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Flat bottom hole 3/16 o/d

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Bill Chugg11/08/2019 10:20:24
962 forum posts
6 photos

Need to drill a hole 1 inch deep by 3/16 inch o/d in brass and end up with a flat botton - cylinder for a small mamod type engine.

I am thinking use a normal drill to start with and then use a milling cutter or a flat bottom drill to finish.

Just wondering which method is the norm ?



David Standing 111/08/2019 10:33:32
1285 forum posts
48 photos

I would use a slot drill for that. Clear the swarf regularly.

Brian Wood11/08/2019 10:34:16
2069 forum posts
37 photos


The usual approach is to drill the hole almost to full depth and then swap the drill for a specially ground flat bottomed drill to create the bottom of the hole.

The skill lies in getting the geometry of the second drill end correct but it can be done in drills of this diameter. In my professional life we used to call on the services of a particular man in the toolroom to create flat bottomed holes in all manner of exotic aero engine materials. These were 0.050 inch diameter [ actually 3/64 inch] and about 1/2 inch deep. Skilled work indeed with sensitive drilling machines.

Regards Brian

JasonB11/08/2019 10:51:17
17028 forum posts
1825 photos
1 articles

I doubt the bottom needs to be totally flat, so grind a drill to an almost flat end or make a D bit. Not worth trying to find an extra long series slot drill to reach that deep.

Kiwi Bloke11/08/2019 11:13:40
290 forum posts
1 photos

...or, if appropriate, you might consider a through hole with an inserted plug - secured by your favourite method.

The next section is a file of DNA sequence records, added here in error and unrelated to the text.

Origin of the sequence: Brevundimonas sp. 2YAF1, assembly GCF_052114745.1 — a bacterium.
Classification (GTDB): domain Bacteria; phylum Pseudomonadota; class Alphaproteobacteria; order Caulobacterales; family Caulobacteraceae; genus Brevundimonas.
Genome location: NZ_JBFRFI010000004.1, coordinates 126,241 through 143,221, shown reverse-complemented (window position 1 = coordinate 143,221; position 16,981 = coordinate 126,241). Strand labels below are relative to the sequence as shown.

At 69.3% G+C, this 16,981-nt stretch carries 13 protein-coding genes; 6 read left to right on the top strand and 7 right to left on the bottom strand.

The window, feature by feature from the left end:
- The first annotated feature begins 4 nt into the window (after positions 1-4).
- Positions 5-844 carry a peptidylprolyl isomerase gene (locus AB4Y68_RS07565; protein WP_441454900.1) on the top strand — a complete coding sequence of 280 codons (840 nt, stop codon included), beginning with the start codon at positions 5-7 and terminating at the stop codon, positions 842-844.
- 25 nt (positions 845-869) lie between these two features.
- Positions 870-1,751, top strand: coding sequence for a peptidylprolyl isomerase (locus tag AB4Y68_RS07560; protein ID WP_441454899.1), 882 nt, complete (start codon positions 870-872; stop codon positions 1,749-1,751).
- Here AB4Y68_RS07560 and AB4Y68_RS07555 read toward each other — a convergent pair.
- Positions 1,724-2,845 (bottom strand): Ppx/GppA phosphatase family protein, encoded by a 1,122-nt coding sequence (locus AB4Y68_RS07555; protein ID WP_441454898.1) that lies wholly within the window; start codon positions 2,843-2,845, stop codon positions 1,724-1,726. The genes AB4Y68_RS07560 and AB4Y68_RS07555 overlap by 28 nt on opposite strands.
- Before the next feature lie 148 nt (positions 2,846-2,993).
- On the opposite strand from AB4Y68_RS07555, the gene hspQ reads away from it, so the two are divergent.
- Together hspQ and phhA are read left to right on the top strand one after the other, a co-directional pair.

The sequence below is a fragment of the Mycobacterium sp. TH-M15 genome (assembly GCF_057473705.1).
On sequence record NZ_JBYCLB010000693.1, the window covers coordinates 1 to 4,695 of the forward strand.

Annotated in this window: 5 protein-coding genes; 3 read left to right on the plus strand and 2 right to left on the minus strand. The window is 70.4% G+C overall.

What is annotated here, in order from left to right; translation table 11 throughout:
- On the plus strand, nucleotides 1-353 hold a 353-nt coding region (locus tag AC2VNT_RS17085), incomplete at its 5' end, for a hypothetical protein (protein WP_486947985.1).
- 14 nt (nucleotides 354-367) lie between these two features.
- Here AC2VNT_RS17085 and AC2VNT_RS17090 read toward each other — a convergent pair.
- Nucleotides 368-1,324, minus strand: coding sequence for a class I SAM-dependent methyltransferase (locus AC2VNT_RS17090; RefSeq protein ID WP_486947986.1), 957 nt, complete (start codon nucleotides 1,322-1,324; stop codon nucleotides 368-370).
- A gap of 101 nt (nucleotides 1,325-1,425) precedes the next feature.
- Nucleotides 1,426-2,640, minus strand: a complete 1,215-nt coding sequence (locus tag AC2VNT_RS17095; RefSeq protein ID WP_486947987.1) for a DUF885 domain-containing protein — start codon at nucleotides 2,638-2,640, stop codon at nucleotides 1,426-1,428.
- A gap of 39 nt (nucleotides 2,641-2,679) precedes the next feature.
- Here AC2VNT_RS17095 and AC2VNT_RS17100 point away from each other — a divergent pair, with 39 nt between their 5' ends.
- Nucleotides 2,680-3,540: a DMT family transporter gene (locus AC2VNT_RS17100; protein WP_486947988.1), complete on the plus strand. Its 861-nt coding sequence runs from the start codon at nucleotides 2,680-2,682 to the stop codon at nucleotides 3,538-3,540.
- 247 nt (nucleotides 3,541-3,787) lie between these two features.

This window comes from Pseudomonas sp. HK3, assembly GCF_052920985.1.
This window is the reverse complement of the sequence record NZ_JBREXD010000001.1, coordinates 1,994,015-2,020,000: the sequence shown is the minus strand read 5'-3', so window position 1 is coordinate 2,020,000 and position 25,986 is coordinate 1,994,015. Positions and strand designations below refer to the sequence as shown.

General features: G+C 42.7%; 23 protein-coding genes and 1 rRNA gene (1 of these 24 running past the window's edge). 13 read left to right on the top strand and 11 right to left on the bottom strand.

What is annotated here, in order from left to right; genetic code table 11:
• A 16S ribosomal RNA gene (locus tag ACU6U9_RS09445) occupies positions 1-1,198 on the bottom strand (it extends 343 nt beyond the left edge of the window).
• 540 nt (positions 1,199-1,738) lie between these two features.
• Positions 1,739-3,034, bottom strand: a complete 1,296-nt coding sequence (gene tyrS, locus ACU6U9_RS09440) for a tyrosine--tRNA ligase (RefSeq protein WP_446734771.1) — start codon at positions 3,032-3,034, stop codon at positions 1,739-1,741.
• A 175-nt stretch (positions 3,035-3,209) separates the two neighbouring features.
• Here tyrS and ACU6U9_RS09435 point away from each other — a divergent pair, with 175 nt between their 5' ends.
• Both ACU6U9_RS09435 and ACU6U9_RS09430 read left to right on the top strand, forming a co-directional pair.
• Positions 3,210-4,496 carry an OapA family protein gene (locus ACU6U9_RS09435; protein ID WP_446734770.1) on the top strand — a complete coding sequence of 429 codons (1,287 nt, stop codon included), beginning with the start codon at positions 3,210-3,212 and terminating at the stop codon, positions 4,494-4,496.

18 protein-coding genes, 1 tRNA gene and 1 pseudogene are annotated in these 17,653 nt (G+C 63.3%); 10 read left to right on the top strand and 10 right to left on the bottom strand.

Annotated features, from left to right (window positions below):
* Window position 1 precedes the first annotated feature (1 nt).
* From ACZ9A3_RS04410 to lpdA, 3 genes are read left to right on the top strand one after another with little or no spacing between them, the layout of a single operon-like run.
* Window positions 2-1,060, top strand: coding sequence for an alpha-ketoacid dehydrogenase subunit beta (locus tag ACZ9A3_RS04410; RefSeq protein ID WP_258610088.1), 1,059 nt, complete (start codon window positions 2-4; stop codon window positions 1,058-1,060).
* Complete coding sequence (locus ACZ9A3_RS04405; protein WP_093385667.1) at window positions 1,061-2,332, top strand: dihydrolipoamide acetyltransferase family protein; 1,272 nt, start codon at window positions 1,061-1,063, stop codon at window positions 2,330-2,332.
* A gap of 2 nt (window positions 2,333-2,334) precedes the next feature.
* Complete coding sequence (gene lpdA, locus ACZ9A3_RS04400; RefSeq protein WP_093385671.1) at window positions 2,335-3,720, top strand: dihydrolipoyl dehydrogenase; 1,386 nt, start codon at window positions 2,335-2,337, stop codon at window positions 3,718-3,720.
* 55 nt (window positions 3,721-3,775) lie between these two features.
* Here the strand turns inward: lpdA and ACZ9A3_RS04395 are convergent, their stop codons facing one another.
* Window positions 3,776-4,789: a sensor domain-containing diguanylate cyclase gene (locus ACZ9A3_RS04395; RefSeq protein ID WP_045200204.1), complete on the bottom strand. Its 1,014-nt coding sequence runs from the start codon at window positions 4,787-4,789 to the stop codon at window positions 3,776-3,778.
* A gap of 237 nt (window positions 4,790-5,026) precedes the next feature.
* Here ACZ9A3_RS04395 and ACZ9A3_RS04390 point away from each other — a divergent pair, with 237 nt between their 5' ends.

Speedy Builder511/08/2019 11:28:35
1884 forum posts
131 photos

'D' drill anyone ??

Nicholas Wheeler 111/08/2019 11:54:35
301 forum posts
19 photos

I normally use a milling cutter for flat bottom holes, but none of my 3/16 cutters are any where near long enough for a 1" deep hole

Bill Chugg11/08/2019 12:56:53
962 forum posts
6 photos

Thanks all


Bill Chugg11/08/2019 12:56:54
962 forum posts
6 photos

Thanks all


old mart11/08/2019 18:52:28
1075 forum posts
109 photos

If you look closely at a slot drill, you will see that it will not produce a flat bottomed hole. Nearly flat may be within your tolerances, however.

Ian P11/08/2019 21:12:04
2299 forum posts
93 photos

I have just realised what it was about this thread that had unsettled my tiny brain. I have followed it from the start hoping to find out what engine had a piston 3/16" diameter (I thought a Mamod would be larger than that).

The unsettling bit was trying to get my head round a hole with an 'outside' diameter of 3/16". All the holes I have come across have an inside diameter!wink 2

Ian P

(As to the hole in question, for me its a long series slot drill to clean up after normal drill, or investigate why the hole needs a flat bottom and whether it can be eliminated.)

Michael Gilligan11/08/2019 21:24:03
14758 forum posts
635 photos
Posted by Ian P on 11/08/2019 21:12:04:


The unsettling bit was trying to get my head round a hole with an 'outside' diameter of 3/16".


If you succeeded in getting your head round it, Ian ... I think you have effectively demonstrated that it must have an outside diameter.

angel MichaelG.

Edited By Michael Gilligan on 11/08/2019 21:25:25

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